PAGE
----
Remember my post about George Washington and cherries in February? It's been one of my most popular. And while yes, you can totally still make walnut pie or have pickled walnuts with cheese and Madeira in February, you can also take the time right now to make yourself some Cherry Bounce.
What is cherry bounce, you ask? It's basically brandy, cherries, and sugar, and it was a favored 18th century drink. My in-laws have a now quite grown up sour cherry tree (Montmorency, I think) that was just LOADED with sour cherries when we were up the other weekend. Sour cherries, also known as sour pie cherries, are not as sour as, say, rhubarb, but definitely need a little sugar as they are nowhere near as sweet as the sweet black or Queen Anne cherries you often find in grocery stores this time of year. They're also far more delicate, so if you're going to pick them, please pick them with the stem on, unless you plan to process them right away.
Martha Washington's recipe is available thanks to the Mount Vernon estate, but I didn't have 10 pounds of cherries, and while mine probably weren't Morellos, Montmorencies are a sub-genus of Morellos. I also thought 3 cups of sugar to 4 cups of brandy was pretty high. That's borderline syrup territory, for my taste. Considering I wanted to use this cherry bounce as a sipping liquor or in cocktails, I reduced the sugar. I also wanted to taste some of that summer flavor, so I left out the spices.
Here's what I used:
1 colander sour cherries (a little more than 1 quart, pitted and stemmed - feel free to use more)
a little more than 1 cup sugar
1 liter smooth brandy (not the expensive kind, but not the cheapest either)
Place 1/2 cup sugar in each of two quart jars. Pit the cherries and divide equally between the jars (you'll get about a pint for each). The easiest way to do this, since sour cherries are so soft, is just to squeeze the pits out over the jars, to make sure you catch all the juice. Discard the pits. This is also easier if you use a canning funnel for each jar, which helps with the splatters. Because Montmorency cherries have yellow flesh, if you wear dark clothing, the spattering won't stain.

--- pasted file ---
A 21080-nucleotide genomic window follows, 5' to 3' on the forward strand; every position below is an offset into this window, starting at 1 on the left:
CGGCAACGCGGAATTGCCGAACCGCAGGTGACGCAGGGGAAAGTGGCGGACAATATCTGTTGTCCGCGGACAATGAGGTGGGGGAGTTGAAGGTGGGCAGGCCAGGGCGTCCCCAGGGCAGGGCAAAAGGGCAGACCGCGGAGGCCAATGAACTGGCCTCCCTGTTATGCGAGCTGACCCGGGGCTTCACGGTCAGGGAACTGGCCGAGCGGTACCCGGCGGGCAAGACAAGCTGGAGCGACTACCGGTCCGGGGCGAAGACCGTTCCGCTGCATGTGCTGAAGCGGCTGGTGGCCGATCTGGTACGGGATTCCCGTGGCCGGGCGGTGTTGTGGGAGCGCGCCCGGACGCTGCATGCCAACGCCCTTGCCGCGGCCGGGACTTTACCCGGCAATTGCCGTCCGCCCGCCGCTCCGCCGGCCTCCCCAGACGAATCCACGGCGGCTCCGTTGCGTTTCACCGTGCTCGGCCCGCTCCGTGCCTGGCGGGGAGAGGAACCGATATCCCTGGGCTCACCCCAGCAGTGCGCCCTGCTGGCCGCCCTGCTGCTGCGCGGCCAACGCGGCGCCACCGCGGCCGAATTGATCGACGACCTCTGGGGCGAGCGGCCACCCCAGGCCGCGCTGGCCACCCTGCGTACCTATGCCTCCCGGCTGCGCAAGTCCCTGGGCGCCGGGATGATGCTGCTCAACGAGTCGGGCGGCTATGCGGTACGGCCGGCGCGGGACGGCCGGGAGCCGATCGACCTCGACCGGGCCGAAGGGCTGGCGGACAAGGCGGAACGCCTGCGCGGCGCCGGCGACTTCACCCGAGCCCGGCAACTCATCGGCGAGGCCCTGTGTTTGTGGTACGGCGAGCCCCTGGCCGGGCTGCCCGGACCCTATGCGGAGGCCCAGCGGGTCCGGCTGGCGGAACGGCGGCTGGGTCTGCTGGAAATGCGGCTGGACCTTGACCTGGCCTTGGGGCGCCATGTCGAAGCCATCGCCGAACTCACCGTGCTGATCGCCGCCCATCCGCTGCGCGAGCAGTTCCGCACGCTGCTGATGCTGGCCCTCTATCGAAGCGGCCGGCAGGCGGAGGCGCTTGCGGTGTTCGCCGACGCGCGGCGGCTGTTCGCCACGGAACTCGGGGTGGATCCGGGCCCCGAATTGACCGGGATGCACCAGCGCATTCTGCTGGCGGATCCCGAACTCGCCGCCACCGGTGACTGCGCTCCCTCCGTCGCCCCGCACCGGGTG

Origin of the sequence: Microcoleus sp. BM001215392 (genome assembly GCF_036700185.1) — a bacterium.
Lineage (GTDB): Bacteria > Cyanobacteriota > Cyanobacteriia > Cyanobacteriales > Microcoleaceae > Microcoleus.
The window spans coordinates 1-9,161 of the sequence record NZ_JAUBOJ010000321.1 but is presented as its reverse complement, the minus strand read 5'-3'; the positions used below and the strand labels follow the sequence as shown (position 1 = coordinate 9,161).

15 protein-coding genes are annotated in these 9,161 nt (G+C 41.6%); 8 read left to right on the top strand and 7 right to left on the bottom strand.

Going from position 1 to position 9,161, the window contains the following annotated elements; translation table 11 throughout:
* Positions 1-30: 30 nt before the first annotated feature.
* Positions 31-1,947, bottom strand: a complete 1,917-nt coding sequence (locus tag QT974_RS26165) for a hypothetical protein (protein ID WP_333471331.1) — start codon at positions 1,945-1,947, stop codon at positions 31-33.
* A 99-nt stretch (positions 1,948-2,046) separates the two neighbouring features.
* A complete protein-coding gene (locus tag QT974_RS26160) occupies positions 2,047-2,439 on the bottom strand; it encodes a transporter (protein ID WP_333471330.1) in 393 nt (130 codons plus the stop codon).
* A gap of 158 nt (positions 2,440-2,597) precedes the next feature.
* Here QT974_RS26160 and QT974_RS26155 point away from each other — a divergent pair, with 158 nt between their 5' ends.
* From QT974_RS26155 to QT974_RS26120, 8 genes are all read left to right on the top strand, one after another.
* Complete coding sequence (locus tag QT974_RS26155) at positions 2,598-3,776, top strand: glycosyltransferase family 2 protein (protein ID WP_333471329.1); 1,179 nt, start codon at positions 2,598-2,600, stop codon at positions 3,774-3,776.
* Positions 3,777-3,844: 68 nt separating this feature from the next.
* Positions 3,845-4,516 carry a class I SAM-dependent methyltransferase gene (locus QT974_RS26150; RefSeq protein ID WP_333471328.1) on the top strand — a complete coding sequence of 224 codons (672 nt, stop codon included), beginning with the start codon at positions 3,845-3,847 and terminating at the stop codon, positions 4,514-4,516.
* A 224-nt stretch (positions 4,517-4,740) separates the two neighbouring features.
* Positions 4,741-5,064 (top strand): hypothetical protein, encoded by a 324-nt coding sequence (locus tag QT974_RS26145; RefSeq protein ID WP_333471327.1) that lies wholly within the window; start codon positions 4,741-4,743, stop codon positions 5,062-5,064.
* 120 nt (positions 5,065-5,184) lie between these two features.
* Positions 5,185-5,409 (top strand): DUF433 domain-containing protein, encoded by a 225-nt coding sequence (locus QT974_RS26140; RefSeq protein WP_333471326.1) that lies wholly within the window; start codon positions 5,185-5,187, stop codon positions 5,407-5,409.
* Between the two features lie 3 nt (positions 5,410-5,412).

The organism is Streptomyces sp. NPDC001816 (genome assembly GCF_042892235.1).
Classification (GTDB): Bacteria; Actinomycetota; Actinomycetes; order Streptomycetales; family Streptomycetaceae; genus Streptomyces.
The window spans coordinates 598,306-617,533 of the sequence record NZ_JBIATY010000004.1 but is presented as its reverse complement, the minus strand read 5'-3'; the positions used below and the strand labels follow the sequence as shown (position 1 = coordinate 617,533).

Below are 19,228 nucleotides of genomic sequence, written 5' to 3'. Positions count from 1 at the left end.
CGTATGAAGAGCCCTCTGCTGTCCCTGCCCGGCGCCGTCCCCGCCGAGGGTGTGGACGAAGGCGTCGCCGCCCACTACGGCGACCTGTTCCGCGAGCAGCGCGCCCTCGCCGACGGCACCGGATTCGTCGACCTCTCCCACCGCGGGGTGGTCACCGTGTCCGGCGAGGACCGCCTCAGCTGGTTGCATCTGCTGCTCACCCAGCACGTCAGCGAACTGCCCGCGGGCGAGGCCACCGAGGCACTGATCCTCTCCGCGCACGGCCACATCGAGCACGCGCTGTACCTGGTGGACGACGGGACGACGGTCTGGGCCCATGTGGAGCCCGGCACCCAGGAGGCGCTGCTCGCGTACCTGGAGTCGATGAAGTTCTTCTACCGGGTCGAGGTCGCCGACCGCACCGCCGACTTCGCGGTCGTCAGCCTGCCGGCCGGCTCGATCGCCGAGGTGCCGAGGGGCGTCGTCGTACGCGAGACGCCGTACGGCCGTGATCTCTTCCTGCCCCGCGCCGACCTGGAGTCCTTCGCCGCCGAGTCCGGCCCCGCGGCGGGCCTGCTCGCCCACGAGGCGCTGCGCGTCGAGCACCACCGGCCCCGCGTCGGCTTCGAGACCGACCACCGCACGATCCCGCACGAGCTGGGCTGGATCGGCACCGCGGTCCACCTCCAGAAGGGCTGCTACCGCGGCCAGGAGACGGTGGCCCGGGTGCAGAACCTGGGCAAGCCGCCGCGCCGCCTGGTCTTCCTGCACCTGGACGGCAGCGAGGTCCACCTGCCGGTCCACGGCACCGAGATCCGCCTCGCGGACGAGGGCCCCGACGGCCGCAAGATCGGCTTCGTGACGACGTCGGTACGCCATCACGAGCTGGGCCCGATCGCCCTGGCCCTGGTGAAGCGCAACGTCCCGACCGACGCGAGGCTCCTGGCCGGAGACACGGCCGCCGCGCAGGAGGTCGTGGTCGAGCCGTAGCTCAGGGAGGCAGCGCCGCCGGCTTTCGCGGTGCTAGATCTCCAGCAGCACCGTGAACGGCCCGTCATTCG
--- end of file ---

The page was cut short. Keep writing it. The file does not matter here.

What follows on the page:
Once the cherries are done, add 2 cups of brandy to each jar. You'll have a little left over, so just divide the remainder between the two jars. I added another couple of tablespoons of sugar to each, because I had room. Screw the mason jar lids on and shake every hour or so until the sugar is dissolved. Then let rest in a cool dark place, shaking occasionally, until February. I left the cherries in, and intend to either serve one with each glass, or strain them out and cook them in more sugar and serve over vanilla ice cream (Thomas Jefferson's favorite).
Funnily enough, although the mixture was brown last night, by morning it was bright red and the cherries were already starting to lose their color.
We'll see how it turns out. I might regret not adding more sugar or cherries, as sugar tends to mellow out alcohol, but then again, I might not! I'll give an update for President's Day 2020, when I'll invite some friends over for cherry bounce, walnuts, and ice cream!
Sarah Wassberg Johnson has an MA in Public History from the University at Albany and studies early 20th century food history.
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